On Mon, Aug 12, 2013  Russell Standish <li...@hpcoders.com.au> wrote:

> The central dogma of molecular biology deals with the detailed
> residue-by-residue transfer of sequential information.

Yes, but we're not talking about molecular biology, we're talking about
Evolution and it has a different central dogma.

> > It states that such information cannot be transferred back from protein
> to either protein or nucleic acid.

I know of no example of a change in a protein making a systematic
repeatable change (as opposed to a random mutation) in the sequence of
bases in DNA that are passed onto the next generation.

> Not all evolutionary processes have the central dogma

So what? As I said before, Darwin knew nothing about DNA or proteins or
epigenetic changes and he didn't need to; he knew nothing about the details
he only knew that there were hereditary factors of some sort that were
passed from one generation to the next, and because no process is perfect
he knew that there would sometimes be changes in that information, and he
knew that some of those factors would reproduce faster than others, and he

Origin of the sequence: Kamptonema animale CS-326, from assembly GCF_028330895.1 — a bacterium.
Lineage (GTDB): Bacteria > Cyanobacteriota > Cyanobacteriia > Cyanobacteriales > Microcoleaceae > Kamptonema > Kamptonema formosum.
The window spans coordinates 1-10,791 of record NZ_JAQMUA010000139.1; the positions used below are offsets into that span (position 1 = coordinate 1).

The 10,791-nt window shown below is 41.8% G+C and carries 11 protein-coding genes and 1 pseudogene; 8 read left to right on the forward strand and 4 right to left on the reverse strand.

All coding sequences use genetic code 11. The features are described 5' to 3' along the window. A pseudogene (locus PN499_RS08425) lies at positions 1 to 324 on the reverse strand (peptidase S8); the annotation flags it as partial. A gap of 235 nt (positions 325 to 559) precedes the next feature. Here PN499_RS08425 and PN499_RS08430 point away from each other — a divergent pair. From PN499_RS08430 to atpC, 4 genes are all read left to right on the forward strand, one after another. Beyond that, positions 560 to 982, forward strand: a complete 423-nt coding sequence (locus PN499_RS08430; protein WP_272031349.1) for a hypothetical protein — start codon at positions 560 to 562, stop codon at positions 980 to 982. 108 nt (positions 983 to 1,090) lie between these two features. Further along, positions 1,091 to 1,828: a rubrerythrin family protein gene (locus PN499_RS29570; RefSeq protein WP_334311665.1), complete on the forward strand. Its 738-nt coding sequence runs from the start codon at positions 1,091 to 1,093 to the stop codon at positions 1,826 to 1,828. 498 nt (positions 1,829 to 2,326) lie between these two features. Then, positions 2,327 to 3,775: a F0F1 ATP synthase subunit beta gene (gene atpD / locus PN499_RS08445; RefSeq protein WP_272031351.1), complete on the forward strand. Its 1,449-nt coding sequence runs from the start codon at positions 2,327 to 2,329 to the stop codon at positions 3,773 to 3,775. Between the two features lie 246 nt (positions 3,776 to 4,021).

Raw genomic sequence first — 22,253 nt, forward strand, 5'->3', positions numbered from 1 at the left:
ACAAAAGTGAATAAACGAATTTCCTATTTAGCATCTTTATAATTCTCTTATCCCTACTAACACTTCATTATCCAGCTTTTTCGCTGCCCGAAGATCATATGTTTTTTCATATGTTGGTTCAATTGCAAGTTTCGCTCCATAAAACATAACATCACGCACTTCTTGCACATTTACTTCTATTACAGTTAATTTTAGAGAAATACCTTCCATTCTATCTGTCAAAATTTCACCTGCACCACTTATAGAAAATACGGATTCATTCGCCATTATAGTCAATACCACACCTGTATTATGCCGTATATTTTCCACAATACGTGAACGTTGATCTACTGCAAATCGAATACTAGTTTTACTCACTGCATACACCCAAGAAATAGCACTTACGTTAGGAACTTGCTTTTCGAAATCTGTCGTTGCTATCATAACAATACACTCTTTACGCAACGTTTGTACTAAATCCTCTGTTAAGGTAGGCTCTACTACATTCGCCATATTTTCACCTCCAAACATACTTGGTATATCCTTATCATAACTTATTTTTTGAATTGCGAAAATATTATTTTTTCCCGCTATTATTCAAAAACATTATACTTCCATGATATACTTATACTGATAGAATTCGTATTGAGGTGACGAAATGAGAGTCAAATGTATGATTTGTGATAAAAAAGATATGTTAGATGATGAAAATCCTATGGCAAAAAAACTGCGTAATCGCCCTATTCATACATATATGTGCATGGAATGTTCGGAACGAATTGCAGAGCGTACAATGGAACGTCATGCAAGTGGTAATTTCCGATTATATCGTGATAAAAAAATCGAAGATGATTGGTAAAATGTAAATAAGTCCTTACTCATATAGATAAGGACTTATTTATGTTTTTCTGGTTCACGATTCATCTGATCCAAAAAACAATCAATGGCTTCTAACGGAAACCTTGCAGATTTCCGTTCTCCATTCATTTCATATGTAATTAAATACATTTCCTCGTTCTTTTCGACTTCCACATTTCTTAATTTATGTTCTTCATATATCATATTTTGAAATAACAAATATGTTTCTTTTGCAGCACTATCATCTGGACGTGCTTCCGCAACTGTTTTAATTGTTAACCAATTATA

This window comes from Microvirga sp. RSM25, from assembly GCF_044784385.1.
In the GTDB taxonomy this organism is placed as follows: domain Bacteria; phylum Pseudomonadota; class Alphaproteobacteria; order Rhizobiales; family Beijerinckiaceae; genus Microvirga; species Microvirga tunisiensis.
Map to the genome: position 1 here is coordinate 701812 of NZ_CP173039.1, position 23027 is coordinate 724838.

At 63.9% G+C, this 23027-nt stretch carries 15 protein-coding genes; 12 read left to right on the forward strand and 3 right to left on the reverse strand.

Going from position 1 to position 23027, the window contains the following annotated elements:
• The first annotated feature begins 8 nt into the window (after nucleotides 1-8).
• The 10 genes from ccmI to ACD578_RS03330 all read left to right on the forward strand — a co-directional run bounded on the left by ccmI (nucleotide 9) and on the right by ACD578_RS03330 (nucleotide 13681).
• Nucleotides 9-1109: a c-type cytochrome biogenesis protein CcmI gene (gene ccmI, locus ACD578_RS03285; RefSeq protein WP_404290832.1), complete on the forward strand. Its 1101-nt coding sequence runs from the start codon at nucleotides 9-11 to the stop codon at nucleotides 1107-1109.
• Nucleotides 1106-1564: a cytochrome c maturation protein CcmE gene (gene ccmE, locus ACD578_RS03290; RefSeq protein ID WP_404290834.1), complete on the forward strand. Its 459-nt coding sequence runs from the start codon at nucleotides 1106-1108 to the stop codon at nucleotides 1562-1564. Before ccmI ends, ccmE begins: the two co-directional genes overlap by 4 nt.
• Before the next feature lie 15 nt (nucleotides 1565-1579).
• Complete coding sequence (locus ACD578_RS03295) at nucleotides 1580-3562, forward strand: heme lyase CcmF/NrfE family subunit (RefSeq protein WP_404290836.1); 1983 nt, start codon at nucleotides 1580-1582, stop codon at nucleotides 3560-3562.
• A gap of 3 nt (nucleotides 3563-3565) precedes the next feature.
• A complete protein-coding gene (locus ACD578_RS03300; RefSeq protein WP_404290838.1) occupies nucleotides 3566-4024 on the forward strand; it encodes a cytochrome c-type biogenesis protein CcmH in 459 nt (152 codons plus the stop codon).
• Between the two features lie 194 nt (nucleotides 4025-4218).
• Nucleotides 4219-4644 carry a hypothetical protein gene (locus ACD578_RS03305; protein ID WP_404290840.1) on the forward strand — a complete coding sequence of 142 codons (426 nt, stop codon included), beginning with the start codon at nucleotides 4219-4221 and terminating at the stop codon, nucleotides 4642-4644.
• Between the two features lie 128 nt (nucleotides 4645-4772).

knew that the thing that would determine the winning factors from the
losing factors is natural selection.

> > What it means is that lessons learnt by the body (ie protein) cannot be
> transferred back to the genome (ie DNA). It is the antithesis to
> Lamarkianism. Epigenetic changes involve changes of the genome by the body

Epigenetic changes do not change the sequence of bases in DNA, and more
important I see no evidence that the body has learned any lessons. I see no
evidence that epigenetic changes are more likely to happen in the direction
of greater adaptability rather than the reverse. All I see is the
environment causing random changes in hereditary factors that, like all
changes, are more likely to be harmful than helpful.

> > How significant epigenesis is to evolution is another matter, of course.

Well Darwinian Evolution was what we are talking about! At most all
epigenesis does is provide a new source of variation for Darwinian Natural
Selection to work on; and if those changes don't persist through many
generations then epigenesis can't even do that.

> Obviously, there is no equivalent central dogma in cultural evolution.

The central dogma of Evolution, both biological and cultural, has nothing
to do with DNA or proteins or epigenesis. The central dogma of Evolution is:

 1) Heredity factors exist.
 2) The process that transfers those factors is very reliable but is not
perfect and so sometimes they change.
 3) Because there are more ways to be wrong than to be right most (but not
all) of those changes are harmful.
 4) Some of those changed heredity factors will reproduce faster than
others and become dominant in a population.

The discovery of epigenesis does not in any way challenge the central dogma
of Evolution.

  John K Clark

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